Revisiting ‘Y Tu Mama Tambien’: A Political Perspective

Diego Luna and Gael Garcia Bernal in Y Tu MamaTambien
Diego Luna and Gael Garcia Bernal in Y Tu MamaTambien

“You are lucky to live in a country like this…Mexico. It exudes life everywhere.” So says dental hygienist and sex-goddess Luisa Cortés (Maribel Verdú). Alfonso Cuarón’s Y Tu Mamá También, often remembered by viewers as a boundary pushing coming of age story, is equally as much a deeply perceptive portrayal of Mexico and a few of its inhabitants. Although the scenery in Y Tu Mamá También, especially scenes on a phantom beach called “Heaven’s Mouth”, is breathtakingly stunning, Cuarón is careful to point out that this “beautiful” country as Luisa calls it not only exudes life, but also death.

The film is challenging to categorize. On a surface level, Y Tu Mamá También is a quintessential road movie, following two pubescent, sticky teenage boys accompanied by an unlikely bedfellow in the form of a married Spaniard named Luisa. The plot seems to be a perfect equation for the latest Mexican sex comedy. However, the detail and grace that Cuarón pays to these characters and their country results in a much more affecting and even tragic journey than the typical genre film.

We are first introduced to Tenoch (Diego Luna) as we watch him having sex with his equally libidinous girlfriend, quickly followed by a scene of Julio (Gael García Bernal) following suit. The audience is immediately aware of the differences between these two best friends, as a recurring voiceover explains that Tenoch—a boy from an upper class political family—is allowed to spend the night with his girlfriend, whereas Julio must return in the evening to his working class mother. The two boys’ girlfriends are on their way to Europe for the summer, leaving the protagonists to maneuver their way through a summer filled with theoretical sex, drugs, masturbation and alcohol. Throughout the film it becomes clear that, more than anything, Tenoch and Julio are on a journey to find themselves, trying to become what they think is “cool” and “manly”, and more often than not contradicting these conceptions.

Neither of the boys care much about politics, although the issue permeates every facet of their lives and is oftentimes reflected in them and their interactions. Tenoch doesn’t want to enroll in economics, although ends up pursuing this route on the orders of his corrupt Harvard educated politician father. The boys show contempt at the protests occurring in Mexico City, although Julio’s sister is an activist demanding change. Even Tenoch’s name is inherently political. But the boys choose to disregard their overtly political, corrupt and even disturbingly unequal surroundings. Instead they live in their very own testosterone filled bubble.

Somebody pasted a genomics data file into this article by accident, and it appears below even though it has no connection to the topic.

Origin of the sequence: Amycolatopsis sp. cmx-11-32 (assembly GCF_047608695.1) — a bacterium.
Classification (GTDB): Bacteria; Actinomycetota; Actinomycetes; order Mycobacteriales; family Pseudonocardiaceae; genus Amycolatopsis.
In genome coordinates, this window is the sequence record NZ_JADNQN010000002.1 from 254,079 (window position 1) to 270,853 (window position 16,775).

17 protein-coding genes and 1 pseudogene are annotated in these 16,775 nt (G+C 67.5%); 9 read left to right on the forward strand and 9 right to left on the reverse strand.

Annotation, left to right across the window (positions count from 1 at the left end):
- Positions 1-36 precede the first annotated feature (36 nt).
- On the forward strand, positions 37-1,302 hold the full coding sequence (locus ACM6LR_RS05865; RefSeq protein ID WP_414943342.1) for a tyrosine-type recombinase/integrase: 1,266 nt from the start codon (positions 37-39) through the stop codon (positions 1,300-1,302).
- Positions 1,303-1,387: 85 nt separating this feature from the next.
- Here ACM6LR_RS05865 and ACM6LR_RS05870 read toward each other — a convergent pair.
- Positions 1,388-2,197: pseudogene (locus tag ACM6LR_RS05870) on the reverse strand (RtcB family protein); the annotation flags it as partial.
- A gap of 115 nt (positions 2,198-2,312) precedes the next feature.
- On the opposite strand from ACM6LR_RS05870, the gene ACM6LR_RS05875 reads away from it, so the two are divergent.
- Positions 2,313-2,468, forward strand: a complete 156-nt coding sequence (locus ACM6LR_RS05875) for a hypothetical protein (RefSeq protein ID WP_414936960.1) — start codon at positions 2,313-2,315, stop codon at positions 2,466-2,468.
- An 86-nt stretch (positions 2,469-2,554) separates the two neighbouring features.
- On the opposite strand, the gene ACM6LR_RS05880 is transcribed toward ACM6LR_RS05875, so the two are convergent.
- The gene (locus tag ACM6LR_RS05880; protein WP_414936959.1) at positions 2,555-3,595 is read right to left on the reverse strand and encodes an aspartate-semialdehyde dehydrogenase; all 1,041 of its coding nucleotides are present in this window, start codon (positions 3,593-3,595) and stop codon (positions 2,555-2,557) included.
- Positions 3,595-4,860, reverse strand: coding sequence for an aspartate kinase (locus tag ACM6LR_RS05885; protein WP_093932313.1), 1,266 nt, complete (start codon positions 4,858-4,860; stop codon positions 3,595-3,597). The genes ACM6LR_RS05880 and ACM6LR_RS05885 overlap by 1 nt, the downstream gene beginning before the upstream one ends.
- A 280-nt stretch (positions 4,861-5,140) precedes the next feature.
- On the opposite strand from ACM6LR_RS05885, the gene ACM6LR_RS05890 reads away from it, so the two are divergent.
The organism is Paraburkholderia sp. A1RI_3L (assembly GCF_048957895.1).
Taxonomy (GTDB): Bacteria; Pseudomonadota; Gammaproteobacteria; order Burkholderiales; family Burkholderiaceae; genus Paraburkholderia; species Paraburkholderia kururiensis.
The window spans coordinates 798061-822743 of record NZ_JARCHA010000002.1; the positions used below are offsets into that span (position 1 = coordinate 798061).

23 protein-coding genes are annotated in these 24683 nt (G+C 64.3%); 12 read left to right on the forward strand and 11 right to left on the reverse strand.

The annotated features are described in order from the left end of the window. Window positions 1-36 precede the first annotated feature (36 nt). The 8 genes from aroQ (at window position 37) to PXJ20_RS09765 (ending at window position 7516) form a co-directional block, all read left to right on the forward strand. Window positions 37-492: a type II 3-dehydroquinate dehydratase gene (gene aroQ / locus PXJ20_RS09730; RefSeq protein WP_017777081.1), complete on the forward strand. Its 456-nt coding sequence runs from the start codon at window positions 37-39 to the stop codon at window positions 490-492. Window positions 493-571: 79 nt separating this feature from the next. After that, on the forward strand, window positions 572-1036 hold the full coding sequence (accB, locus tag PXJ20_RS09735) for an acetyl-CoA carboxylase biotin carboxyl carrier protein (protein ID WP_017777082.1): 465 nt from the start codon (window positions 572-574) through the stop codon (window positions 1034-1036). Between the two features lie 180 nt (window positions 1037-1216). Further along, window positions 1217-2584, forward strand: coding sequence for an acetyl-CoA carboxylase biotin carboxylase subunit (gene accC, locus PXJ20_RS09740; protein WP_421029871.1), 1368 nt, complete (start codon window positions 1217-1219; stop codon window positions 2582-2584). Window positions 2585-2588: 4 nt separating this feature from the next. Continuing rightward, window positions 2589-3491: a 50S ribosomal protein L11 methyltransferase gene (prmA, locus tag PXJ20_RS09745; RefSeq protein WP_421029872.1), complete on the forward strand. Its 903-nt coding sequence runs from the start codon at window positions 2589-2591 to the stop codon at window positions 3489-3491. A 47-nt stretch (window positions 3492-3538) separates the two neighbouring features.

At a bridal party they end up meeting Tenoch’s cousin’s wife, Luisa. She is seen in a clingy white dress that leaves little to the imagination. Tenoch and Julio begin to drunkenly and clumsily flirt with her in an almost predatory fashion. They invite her on a made-up road trip to a fictitious beach called Heaven’s Mouth, purely as an act of both jest and domination, expecting to be disregarded. And initially they do. But due to circumstances beyond her control, including an intoxicated admission by her husband that he has been unfaithful, Luisa decides a road trip with two rambunctious teens may be just what she needs.

Tenoch and Julia attempt to put on a façade of knowledge and masculine control, sticking to the story that Heaven’s Mouth in fact exists. They pass exaggerated tales back and forth, bragging about their sexuality and their partying in hopes of impressing the fantasy woman who has somehow found her way into their car. They even reveal to her their Manifesto, signed in blood. The two boys are “charolastras” and have proclaimed, among other things, that a hit is happiness, morals are less important than jerk offs, one must never marry a virgin or screw the other’s girl, and although truth is great, it is unachievable. If any of the rules are broken, they lose the title of “charolastra”. The two protagonists are inherently bonded thanks to this manifesto, despite their drastically different home lives.

Although overt clashes never occur between the classes, the tensions still deeply penetrate the film and its characters. It is revealed that Tenoch uses his foot to lift up the toilet in Julio’s house, something he also does at the cheap motel, exemplifying his degrading attitude towards the working class. On the other hand, Julio tries to fit in with the upper class, lighting a match to mask the smell after using the restroom at Tenoch’s house. These simple revelations by the voiceover narrator reveal the undeniable division between classes and attitudes in the country, despite an image that they live harmoniously together. While driving through the country, the narrator reveals that they are travelling through the hometown of Tenoch’s nanny, who migrated to Mexico City at age 13 and began working for his family. Until age 4, Tenoch called her Mom, suggesting that these divisions are culturally manifested issues. Yet they still must remain—Tenoch chooses not to speak about his nanny, despite the revelation that he is in her birthplace.